Feedback
Features 2 minutes 17 October 2017

7 Varieties of Cabbage and How To Use Them

Here's a list of cabbages that go beyond the usual green and red.

vegetables ingredients guide

They're affordable, versatile and make an appearance in cuisines from all around the world. They can be braised, grilled, sautéed or even pickled and yet we often take them for granted, favouring their crunchier cousin over them.

But this humble vegetable can do way more in a dish than simply be tossed in a salad with some dressing. Here's a list that celebrates the down-to-earth cabbage, listing the varieties beyond with the usual green and red, as well as how to prepare them.

The harvesting of the Cannonball Cabbage
The harvesting of the Cannonball Cabbage
1. Cannonball Cabbage
More commonly known as green cabbage, the cannonball cabbage is one of the most popular cabbage varieties. It is so named for the way its leaves wound tightly over one another in a dense, compact fashion; with the final product resembling a cannonball.

Prep tip: Its dense leaves make it perfect for shredding into coleslaw or fermented into sauerkraut. It is also delicious braised, stewed or boiled in a simple soup with chopped-up cabbage, carrots, corn and pork ribs.
Sautéed bok choy taste great with some minced garlic and oyster sauce
Sautéed bok choy taste great with some minced garlic and oyster sauce
2. Bok Choy

You may know it as bok choy, bai cai or pak choi but they all really mean the same thing: a dark, leafy vegetable with slender stems that's more reminiscent of Swiss chard or spinach than it is a cannonball cabbage.

Prep tip: The delicate flavour of bok choy shines through in a simple stir-fry of minced garlic, oyster sauce and salt to taste. 
Blanched cai xin in a bowl of dumplings, noodles and soup
Blanched cai xin in a bowl of dumplings, noodles and soup
3. Choy Sum
You may know it as choy sum or cai xin, depending on your mother tongue; in which, the Cantonese and Mandarin transliteration of its name is "heart of the vegetable". The leafy veggie appears similar to kai lan and its Chinese cabbage sibling, bok choy, but can be easily recognised by the distinctive yellow flowers it bears.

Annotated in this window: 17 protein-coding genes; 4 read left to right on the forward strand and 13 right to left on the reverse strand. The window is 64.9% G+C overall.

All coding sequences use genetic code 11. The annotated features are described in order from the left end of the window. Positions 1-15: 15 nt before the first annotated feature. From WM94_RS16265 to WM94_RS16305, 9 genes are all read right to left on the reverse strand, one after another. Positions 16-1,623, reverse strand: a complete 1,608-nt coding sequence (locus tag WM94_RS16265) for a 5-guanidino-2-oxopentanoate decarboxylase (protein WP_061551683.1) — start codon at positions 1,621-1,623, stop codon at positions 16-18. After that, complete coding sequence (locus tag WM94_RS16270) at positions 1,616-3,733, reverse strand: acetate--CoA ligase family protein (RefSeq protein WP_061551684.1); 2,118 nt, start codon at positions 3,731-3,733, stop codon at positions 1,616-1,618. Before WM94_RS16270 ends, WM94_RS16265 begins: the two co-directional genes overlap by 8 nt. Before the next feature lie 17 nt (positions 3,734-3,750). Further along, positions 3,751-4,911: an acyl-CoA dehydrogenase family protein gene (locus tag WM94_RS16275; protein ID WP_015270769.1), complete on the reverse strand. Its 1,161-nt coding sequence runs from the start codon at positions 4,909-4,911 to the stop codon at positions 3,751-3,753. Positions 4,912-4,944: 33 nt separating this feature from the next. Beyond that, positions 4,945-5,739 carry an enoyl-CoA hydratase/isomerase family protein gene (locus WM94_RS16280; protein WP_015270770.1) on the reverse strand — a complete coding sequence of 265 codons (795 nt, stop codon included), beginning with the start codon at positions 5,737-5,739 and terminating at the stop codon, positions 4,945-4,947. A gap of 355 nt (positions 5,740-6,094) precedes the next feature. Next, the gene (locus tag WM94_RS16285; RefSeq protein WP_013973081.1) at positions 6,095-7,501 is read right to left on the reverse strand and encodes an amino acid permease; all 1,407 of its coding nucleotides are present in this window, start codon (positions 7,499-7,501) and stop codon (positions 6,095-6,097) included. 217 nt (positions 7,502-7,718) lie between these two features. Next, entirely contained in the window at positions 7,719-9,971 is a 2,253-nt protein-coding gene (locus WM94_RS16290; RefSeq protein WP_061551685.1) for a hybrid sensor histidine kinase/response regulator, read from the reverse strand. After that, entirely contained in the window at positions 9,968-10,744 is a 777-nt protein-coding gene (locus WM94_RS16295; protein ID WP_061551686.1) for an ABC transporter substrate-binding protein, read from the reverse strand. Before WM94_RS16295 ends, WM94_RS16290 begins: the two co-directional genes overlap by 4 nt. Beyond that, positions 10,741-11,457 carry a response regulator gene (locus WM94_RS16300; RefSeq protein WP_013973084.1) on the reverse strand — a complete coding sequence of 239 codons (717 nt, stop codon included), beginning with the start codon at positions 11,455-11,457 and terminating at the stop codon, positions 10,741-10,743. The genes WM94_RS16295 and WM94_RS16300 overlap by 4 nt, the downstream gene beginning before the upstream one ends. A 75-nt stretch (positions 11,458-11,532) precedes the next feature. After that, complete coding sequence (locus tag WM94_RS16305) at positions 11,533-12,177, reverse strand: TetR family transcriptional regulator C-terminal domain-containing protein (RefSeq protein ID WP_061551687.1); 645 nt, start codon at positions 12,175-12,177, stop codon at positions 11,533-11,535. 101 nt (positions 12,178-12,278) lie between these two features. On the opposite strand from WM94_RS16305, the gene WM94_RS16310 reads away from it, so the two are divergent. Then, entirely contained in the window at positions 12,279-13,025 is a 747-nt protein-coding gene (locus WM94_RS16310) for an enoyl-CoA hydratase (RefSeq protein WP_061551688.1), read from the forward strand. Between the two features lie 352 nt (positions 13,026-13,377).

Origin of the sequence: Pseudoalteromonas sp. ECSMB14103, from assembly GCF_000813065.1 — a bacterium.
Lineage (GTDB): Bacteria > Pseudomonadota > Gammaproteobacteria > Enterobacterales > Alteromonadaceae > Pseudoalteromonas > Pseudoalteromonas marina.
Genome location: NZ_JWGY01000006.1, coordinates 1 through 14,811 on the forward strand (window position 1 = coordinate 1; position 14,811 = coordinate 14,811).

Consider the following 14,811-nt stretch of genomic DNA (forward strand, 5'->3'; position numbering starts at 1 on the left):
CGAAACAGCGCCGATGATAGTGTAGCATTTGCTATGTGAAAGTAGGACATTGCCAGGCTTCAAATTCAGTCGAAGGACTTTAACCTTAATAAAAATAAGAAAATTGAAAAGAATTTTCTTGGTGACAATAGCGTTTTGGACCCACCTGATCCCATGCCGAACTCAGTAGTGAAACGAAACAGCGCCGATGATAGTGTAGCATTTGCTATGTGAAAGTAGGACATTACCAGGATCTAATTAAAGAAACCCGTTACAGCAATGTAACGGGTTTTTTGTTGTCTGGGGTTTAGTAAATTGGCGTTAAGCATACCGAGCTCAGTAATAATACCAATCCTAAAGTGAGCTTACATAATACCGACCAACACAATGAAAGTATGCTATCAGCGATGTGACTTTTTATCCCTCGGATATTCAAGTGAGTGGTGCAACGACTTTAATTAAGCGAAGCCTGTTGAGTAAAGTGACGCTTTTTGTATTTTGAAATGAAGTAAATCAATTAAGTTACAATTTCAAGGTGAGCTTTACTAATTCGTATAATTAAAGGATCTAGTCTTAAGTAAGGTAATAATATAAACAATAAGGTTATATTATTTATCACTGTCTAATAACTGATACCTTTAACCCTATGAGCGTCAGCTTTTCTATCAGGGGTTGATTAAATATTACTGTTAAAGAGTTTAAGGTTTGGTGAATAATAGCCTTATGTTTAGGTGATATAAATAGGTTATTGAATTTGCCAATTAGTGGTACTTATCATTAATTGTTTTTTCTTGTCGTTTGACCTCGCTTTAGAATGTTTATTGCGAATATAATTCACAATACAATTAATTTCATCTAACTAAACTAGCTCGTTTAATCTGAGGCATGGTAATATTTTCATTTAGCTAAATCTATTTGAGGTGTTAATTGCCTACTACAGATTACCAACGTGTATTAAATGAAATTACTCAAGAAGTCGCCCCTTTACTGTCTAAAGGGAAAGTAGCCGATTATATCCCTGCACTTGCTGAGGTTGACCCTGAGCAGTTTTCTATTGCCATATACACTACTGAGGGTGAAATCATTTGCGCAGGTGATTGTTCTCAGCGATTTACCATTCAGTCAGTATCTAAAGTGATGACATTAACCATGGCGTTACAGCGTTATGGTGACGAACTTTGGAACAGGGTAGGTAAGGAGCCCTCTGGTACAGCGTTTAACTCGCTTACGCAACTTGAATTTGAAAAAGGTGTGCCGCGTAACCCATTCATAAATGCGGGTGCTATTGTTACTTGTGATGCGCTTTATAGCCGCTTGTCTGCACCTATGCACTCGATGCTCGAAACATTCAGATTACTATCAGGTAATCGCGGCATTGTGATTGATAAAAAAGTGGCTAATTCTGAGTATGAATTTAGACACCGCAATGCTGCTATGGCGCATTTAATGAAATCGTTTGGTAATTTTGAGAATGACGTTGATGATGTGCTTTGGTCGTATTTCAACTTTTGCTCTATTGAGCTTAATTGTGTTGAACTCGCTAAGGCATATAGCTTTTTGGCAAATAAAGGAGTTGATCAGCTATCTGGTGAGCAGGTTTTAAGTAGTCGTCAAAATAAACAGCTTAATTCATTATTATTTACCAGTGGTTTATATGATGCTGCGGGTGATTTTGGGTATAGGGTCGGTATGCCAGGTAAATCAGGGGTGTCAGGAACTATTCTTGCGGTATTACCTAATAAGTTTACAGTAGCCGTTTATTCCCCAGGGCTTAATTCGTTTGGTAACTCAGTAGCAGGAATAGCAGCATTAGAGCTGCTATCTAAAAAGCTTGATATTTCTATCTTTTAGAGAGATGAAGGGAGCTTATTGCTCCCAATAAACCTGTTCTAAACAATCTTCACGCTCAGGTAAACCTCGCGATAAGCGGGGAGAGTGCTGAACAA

Prep tip: A gentle blanch in hot, salted water will help the vegetable retain the integrity of its crisp stems and soft leaves.
Baechu-kimchi (배추김치) is made with napa cabbage
Baechu-kimchi (배추김치) is made with napa cabbage
4. Napa Cabbage
Oblong in shape with frilly, yellow-green leaves, this cabbage variety is sweeter and softer than the other varieties and is widely used in East Asian cuisine.

Prep tip: There are over 180 varieties of kimchi and probably the most popular of all is the baechu-kimchi, which is made with salted, seasoned, and fermented napa cabbage.

Polish stuffed cabbage rolles
Polish stuffed cabbage rolles

5. Savoy Cabbage
Probably the most photogenic of the cabbages is this lacy variant. The leaves of the savoy cabbage are more loosely layered and less tightly packed than green or red cabbage, which gives it a shorter shelf life.

Prep tip: Savoy cabbage is more tender than the other cabbages and eat beautifully as a fresh, crunchy wrap or braised in butter and stock. But one of our favourite ways to prepare the savoy cabbage is by steaming its leaves and wrapping it around a filling of minced meat and rice; a dish the Polish call golabki and Czechs and Slovaks, holubky.

The January King cabbage is a cross between the savoy and white cabbage
The January King cabbage is a cross between the savoy and white cabbage
6. January King Cabbage
Don't confused this purple-green beauty for the red cabbage. The colours on this curly-leafed vegetable differ from head to head and can range from deep, royal purples to cool, crisp turquoises. And as its name suggests, the cabbage is a hardy vegetable that's usually planted in autumn and harvested in winter.

Prep tip: We find it tastiest when roasted with a liberal amount of butter, seasoning and spices but you can prepare it as you would a savoy.
Roasted duck with braised red cabbage
Roasted duck with braised red cabbage

7. Red Cabbage
Also known as the purple cabbage or red kraut, the red cabbage changes its colour according to the pH value of the soil it grows in - the leaves grow reddish in acidic soil and more purplish in neutral - acting as a litmus test of sorts.

Prep tip: Red cabbage turns blue-grey as it cooks and colour pigments break down but you can easily mitigate this by adding some form of acid (lemon juice or vinegar) to it in a cook. It is delicious when sliced thinly into salads like coleslaw, braised with some bacon, apple cider vinegar and apples or fermented into sauerkraut.

Features

Subscribe to our newsletter and be the first to get news and updates about the MICHELIN Guide
Subscribe
Follow the MICHELIN Guide on social media for updates and behind-the-scene information.